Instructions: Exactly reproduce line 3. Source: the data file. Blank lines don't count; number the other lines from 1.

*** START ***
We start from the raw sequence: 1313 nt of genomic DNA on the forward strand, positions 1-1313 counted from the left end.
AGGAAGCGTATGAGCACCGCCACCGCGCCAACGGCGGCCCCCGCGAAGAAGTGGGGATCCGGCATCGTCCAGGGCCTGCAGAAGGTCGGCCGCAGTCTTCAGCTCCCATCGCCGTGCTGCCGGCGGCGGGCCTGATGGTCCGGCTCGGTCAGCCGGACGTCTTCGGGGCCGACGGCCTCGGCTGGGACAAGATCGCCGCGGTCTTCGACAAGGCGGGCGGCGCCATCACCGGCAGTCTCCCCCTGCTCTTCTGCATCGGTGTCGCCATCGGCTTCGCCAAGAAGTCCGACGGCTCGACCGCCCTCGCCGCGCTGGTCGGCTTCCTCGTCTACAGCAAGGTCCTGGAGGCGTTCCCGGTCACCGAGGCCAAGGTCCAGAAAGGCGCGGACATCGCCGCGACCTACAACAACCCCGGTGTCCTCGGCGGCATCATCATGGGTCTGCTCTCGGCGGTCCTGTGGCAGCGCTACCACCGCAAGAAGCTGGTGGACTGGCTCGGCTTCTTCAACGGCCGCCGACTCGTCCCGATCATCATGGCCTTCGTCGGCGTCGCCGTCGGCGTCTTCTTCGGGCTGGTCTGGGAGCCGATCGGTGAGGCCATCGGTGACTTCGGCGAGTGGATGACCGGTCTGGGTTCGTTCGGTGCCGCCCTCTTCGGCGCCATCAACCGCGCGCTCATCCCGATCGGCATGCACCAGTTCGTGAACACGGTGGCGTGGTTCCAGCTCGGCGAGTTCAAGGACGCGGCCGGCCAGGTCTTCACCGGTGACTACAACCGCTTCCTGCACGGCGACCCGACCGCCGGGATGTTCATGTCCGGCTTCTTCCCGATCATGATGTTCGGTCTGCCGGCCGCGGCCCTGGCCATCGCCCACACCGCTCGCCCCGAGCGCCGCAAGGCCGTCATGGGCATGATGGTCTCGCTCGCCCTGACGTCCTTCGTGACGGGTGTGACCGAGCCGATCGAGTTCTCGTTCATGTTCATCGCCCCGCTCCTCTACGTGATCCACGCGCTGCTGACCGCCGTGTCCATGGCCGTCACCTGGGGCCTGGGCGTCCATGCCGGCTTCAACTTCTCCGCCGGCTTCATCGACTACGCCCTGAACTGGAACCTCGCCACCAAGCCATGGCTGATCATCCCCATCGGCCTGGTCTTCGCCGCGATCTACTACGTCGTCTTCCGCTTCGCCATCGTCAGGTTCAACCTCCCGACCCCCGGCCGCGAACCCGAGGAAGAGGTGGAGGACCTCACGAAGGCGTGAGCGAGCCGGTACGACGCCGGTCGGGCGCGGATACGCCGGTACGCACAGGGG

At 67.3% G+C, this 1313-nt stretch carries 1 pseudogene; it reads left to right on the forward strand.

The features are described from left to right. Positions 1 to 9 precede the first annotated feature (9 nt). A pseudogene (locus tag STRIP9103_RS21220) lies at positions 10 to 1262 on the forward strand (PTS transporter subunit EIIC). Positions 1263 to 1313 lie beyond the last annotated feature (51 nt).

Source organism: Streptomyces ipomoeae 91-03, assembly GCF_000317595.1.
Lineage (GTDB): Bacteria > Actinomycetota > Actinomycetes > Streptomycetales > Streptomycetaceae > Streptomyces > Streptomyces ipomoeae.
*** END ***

At 67.3% G+C, this 1313-nt stretch carries 1 pseudogene; it reads left to right on the forward strand.